Species Account

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Summary Data

Season (Adult / Immature):

National Status: Local

Local Status: Scarce and local resident.

Local Record: Grade 2   See here for explanation

Flight time: One generation, May-Aug.

Forewing: 35-41mm

Foodplant: Scots Pine, Corsican Pine, Norway Spruce

Regional breakdown:

Year first recorded19921900199719982012
Year last recorded20142014201420112012
Number of records911161111
Number of individuals961091101
Unique positions3342391
Unique locations32425101
Adult records911158111
Immature records00300

For the county, we have a total of 175 records from 72 sites. First recorded in 1900.


69.007 Pine Hawk-moth 2020 abundance
© C H Fletcher
69.007 Pine Hawk-moth 2020 map
© C H Fletcher
69.007 Pine Hawk-moth 06
© Terry Box, Aug 2019
69.007 Pine Hawk-moth 05
© Andy Nunn
69.007 Pine Hawk-moth 04
© David Ashton, 28 Jul 2014
69.007 Pine Hawk-moth 03
© Nick Lawman
69.007 Pine Hawk-moth 01
© Ian Andrews
69.007 Pine Hawk-moth 02
© Ian Andrews

Species Account

Sutton & Beaumont, 1989: Not recorded since Porritt (1904). A single specimen was taken in a garden at Linthorpe, Middlesbrough (VC62) in 1900. It may well have come in by ship from the south of the country or the continent.

Beaumont, 2002: The regularity of records since the mid-1990s suggests that this moth is now resident in the County.
VC61. Spurn, 30.6.1992, 29.7.1995, 8 & 9.8.1996, 12.7.2000 (BRS); Allerthorpe Common, 14.8.1996, 15.7.2000 (ASE); Kilnsea, 7.7.1999 (DPB). NEW VICE-COUNTY RECORD.
VC63. Rossington, 29.7.1997, 8.8.1997, three 12-24.7.1999, 14.7 & 23.8.2000 (RIH). NEW VICE-COUNTY RECORD.
VC64. Hillam, 21.7.1998; near Selby, 27.7.1998 (PGT). NEW VICE-COUNTY RECORD.

2012 (CHF): This species has been gradually moving north-west and numbers have been building up in the last ten years. A wave of expansion took the moth as far as the Ripon area in 2005 then it seemed to contract back, with a further expansion in 2010. 2011 was a poor year with only five reported.

2020 (CHF): Pine Hawk-moth can’t quite decide what to do. It’s not sure whether it’s invading us or not. It’s a bit of a ditherer. It’s prone to make U-turns. It seems to wait and see what other moths are doing before it makes its mind up. Does it remind you of anyone?

Early records of this species, once known by the rather splendid name of the Fir-tree Arrow-tailed-moth are controversial to say the least. Our new Atlas has a single old dot in Scotland, but there are in fact several unconfirmed old Scottish 19th century records. Old writers considered these to be errors or fraud. Many thought they were deliberate introductions or accidental on imported trees or aboard ships. Whether it was ever resident is a very debatable point and Stainton said in 1857 that it was “by many doubted as a British species”. Records kept on coming however, often on the east coast of England. We even had one in Yorkshire – Porritt writes ”Mr T Ashton Lofthouse informs me that a specimen was taken in a garden at Linthorpe, Middlesbrough in the summer of 1900. He has seen the specimen”. Sutton and Beaumont comment on this record that “it may well have come in by ship from the south of the country or the continent”. In the late 19th century for a while, it was resident and locally common in Suffolk. Argument again raged as to whether it had been present all along or locally reared and released. Numbers however dwindled after 1907 and it virtually disappeared from Suffolk. There were also sightings in Dorset, mostly in the Poole area, and in the 1920s it became more common here. In the 1930s it finally decided it was time to seek pastures new, and the Dorset moths spread gradually north and east, so that by 1960, there were records in many areas to the south and east of a line drawn from Dorset to the Wash. So, it seems likely that all the current moths stem from Dorset stock. I wonder if this was genetic mutation enabling easier colonisation or whether climatic change was the reason. Curiously it has not managed to spread much further west, and some say the current maps reflect lower rainfall where the moth now occurs.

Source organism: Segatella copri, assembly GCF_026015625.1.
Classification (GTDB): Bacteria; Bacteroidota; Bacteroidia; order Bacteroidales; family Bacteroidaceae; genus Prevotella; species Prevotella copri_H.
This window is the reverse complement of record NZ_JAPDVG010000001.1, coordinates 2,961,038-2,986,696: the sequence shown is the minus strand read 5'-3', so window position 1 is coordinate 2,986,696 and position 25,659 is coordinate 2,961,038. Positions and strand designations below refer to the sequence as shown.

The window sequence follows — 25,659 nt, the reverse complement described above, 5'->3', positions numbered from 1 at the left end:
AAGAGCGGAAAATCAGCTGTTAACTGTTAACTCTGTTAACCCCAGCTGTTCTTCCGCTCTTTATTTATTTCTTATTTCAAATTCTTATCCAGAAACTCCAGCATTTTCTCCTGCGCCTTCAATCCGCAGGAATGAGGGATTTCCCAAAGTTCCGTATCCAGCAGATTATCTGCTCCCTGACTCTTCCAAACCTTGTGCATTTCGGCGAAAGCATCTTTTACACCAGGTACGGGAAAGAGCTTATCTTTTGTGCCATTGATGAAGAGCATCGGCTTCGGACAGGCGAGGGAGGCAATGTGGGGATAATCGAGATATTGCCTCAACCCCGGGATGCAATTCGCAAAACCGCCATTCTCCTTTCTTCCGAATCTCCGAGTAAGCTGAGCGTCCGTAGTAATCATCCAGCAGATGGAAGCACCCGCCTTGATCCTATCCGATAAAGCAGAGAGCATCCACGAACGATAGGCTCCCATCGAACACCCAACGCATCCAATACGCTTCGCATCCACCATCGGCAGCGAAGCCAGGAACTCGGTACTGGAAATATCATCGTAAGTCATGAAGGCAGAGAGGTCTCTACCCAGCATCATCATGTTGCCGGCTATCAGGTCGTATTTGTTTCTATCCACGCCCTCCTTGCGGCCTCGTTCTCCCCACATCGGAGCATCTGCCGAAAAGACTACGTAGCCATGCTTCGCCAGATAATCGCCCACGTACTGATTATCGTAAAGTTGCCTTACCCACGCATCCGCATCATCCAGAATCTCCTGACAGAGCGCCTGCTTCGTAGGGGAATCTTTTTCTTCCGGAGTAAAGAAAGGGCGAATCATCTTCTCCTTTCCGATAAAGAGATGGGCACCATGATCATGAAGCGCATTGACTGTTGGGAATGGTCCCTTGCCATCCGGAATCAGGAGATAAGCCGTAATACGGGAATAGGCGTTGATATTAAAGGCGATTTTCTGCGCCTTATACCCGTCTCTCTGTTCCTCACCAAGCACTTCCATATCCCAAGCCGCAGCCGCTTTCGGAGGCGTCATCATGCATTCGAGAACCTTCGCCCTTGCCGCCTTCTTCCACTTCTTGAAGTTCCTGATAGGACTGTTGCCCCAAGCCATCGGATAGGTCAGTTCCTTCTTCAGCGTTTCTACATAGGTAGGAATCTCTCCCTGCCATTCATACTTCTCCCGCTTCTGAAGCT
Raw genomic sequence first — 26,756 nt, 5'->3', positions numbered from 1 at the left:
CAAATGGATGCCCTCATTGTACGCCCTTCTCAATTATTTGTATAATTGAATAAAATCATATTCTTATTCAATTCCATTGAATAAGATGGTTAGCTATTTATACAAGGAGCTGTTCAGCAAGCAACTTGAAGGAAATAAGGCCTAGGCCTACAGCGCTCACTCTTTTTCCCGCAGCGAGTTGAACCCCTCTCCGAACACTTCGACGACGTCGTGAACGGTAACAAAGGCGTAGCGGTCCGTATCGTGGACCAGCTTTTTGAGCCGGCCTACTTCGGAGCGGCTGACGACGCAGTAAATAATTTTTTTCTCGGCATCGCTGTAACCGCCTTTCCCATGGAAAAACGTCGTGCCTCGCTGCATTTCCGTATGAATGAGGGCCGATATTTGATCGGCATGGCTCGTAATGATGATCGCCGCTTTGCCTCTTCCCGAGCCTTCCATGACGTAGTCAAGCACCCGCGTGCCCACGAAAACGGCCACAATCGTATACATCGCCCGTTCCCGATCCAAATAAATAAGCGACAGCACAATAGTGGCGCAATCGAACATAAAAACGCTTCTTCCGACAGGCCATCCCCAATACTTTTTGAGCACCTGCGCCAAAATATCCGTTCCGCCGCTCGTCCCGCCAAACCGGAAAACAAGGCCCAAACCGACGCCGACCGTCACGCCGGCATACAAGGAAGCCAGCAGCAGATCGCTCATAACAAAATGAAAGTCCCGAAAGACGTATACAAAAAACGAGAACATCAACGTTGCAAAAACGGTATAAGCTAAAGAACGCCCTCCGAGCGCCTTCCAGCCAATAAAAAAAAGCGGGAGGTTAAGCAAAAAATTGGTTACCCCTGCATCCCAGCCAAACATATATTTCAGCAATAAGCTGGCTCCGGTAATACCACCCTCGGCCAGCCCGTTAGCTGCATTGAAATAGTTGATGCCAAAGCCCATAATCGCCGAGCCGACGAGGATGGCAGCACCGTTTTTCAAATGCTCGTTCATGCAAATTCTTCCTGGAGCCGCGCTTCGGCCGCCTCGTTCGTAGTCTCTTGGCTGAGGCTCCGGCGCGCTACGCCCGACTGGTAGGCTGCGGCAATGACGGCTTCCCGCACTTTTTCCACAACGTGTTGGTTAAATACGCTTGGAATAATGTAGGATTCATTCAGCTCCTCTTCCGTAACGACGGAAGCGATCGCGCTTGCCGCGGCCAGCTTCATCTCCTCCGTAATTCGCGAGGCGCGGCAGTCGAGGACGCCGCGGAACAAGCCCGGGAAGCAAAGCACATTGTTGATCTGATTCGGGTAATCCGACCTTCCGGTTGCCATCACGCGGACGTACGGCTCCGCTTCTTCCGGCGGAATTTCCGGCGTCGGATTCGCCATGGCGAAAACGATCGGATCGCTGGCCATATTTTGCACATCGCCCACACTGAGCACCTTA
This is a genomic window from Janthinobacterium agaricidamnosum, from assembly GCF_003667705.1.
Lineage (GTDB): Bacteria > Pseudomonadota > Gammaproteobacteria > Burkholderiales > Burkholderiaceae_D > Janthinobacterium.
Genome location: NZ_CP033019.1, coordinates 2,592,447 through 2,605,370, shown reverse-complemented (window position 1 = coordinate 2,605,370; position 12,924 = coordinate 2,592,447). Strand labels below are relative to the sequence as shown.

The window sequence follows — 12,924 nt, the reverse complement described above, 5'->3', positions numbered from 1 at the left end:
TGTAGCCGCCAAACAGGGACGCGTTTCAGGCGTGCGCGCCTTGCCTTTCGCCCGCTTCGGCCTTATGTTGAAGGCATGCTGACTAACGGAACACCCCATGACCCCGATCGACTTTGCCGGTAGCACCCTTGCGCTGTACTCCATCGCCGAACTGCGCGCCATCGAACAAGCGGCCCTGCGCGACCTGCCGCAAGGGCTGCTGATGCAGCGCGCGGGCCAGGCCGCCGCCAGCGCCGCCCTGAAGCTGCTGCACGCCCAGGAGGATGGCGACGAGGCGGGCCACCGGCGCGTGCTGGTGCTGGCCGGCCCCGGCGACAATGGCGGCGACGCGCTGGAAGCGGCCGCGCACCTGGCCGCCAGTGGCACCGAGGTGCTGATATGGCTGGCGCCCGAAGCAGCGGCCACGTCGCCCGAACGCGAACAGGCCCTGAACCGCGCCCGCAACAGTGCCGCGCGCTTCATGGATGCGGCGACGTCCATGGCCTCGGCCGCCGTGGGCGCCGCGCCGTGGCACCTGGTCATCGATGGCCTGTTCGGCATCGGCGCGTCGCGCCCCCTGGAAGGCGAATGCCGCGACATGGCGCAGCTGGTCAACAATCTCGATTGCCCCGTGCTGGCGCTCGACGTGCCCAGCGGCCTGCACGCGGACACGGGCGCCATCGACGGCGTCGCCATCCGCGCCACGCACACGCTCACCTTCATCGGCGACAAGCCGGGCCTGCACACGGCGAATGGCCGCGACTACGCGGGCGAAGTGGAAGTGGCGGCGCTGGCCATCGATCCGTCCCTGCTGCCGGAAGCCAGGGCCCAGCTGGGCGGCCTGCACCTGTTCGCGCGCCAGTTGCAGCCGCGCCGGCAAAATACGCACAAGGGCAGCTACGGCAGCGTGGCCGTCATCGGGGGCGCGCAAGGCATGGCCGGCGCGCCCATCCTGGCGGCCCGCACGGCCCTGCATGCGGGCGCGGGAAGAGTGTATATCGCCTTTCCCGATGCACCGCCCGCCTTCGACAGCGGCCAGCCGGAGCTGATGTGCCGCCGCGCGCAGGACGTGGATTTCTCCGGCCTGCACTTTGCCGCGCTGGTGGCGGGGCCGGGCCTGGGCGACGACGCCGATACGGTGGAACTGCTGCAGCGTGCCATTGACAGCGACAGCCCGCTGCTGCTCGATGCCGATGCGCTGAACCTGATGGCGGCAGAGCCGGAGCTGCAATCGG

Progress was slow. Our first record was unsurprisingly at Spurn in 1992. There were no more until 1995 but since then we have had records every year. In 2005 there was a major push forward and there were three records in my area near Ripon. I looked forward to seeing it regularly but it contracted back. It moved forward again in 2010 but again contracted back to the south east of the county. Dithering yet again. Since another trough in 2017, records have increased substantially. In 2020 we had 63 records of 96 moths from 37 sites, 12 of them new locations. There is just the hint of some movement at the borders of the range. What will happen next? Is this a false dawn or the start of some further proper “Dorset style” movement Will we see a further U-turn or will we get a proper “road map” to enable proper colonisation of the county? What is the mothing equivalent of the 1922 committee urging it to do?

The food plant is of course Scots Pine, though it will occasionally use other conifers. It doesn’t need old gnarly ones, as it will also use younger trees. My own 30-year-old Scots Pines are ready and waiting but so far have had no visitors.

For those wanting to know more about the past history of this enigmatic species, there is a fabulous article by Colin Pratt written in 2002. Ent. Rec 114: 235-268.

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